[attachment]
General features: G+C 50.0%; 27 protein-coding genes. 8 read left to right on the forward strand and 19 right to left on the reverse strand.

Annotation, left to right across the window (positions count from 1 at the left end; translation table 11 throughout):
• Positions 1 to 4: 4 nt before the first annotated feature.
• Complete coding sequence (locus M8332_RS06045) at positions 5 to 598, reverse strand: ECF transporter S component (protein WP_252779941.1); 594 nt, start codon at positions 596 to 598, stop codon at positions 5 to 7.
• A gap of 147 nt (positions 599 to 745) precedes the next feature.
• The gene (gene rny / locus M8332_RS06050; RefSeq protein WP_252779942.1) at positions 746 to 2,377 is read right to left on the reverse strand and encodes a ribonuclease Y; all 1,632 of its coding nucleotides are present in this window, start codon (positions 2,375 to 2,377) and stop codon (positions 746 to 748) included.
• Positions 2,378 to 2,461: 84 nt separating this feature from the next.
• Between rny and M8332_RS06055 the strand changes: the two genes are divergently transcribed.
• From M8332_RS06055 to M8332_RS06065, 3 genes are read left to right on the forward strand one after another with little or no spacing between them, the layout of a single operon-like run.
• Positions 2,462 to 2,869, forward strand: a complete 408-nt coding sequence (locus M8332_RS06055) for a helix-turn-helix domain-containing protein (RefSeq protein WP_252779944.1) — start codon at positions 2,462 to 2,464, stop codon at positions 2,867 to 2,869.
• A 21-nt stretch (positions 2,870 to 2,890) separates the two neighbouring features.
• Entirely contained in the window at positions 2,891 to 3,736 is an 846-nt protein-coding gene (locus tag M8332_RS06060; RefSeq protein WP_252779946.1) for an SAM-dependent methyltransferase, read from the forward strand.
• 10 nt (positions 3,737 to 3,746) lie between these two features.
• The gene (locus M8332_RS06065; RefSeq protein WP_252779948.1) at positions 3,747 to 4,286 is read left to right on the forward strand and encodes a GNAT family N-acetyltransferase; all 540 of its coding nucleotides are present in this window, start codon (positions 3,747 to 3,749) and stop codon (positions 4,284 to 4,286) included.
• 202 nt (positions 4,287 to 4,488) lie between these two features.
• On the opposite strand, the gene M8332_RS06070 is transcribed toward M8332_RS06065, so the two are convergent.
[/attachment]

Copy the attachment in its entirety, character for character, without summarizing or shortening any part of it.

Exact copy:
General features: G+C 50.0%; 27 protein-coding genes. 8 read left to right on the forward strand and 19 right to left on the reverse strand.

Annotation, left to right across the window (positions count from 1 at the left end; translation table 11 throughout):
• Positions 1 to 4: 4 nt before the first annotated feature.
• Complete coding sequence (locus M8332_RS06045) at positions 5 to 598, reverse strand: ECF transporter S component (protein WP_252779941.1); 594 nt, start codon at positions 596 to 598, stop codon at positions 5 to 7.
• A gap of 147 nt (positions 599 to 745) precedes the next feature.
• The gene (gene rny / locus M8332_RS06050; RefSeq protein WP_252779942.1) at positions 746 to 2,377 is read right to left on the reverse strand and encodes a ribonuclease Y; all 1,632 of its coding nucleotides are present in this window, start codon (positions 2,375 to 2,377) and stop codon (positions 746 to 748) included.
• Positions 2,378 to 2,461: 84 nt separating this feature from the next.
• Between rny and M8332_RS06055 the strand changes: the two genes are divergently transcribed.
• From M8332_RS06055 to M8332_RS06065, 3 genes are read left to right on the forward strand one after another with little or no spacing between them, the layout of a single operon-like run.
• Positions 2,462 to 2,869, forward strand: a complete 408-nt coding sequence (locus M8332_RS06055) for a helix-turn-helix domain-containing protein (RefSeq protein WP_252779944.1) — start codon at positions 2,462 to 2,464, stop codon at positions 2,867 to 2,869.
• A 21-nt stretch (positions 2,870 to 2,890) separates the two neighbouring features.
• Entirely contained in the window at positions 2,891 to 3,736 is an 846-nt protein-coding gene (locus tag M8332_RS06060; RefSeq protein WP_252779946.1) for an SAM-dependent methyltransferase, read from the forward strand.
• 10 nt (positions 3,737 to 3,746) lie between these two features.
• The gene (locus M8332_RS06065; RefSeq protein WP_252779948.1) at positions 3,747 to 4,286 is read left to right on the forward strand and encodes a GNAT family N-acetyltransferase; all 540 of its coding nucleotides are present in this window, start codon (positions 3,747 to 3,749) and stop codon (positions 4,284 to 4,286) included.
• 202 nt (positions 4,287 to 4,488) lie between these two features.
• On the opposite strand, the gene M8332_RS06070 is transcribed toward M8332_RS06065, so the two are convergent.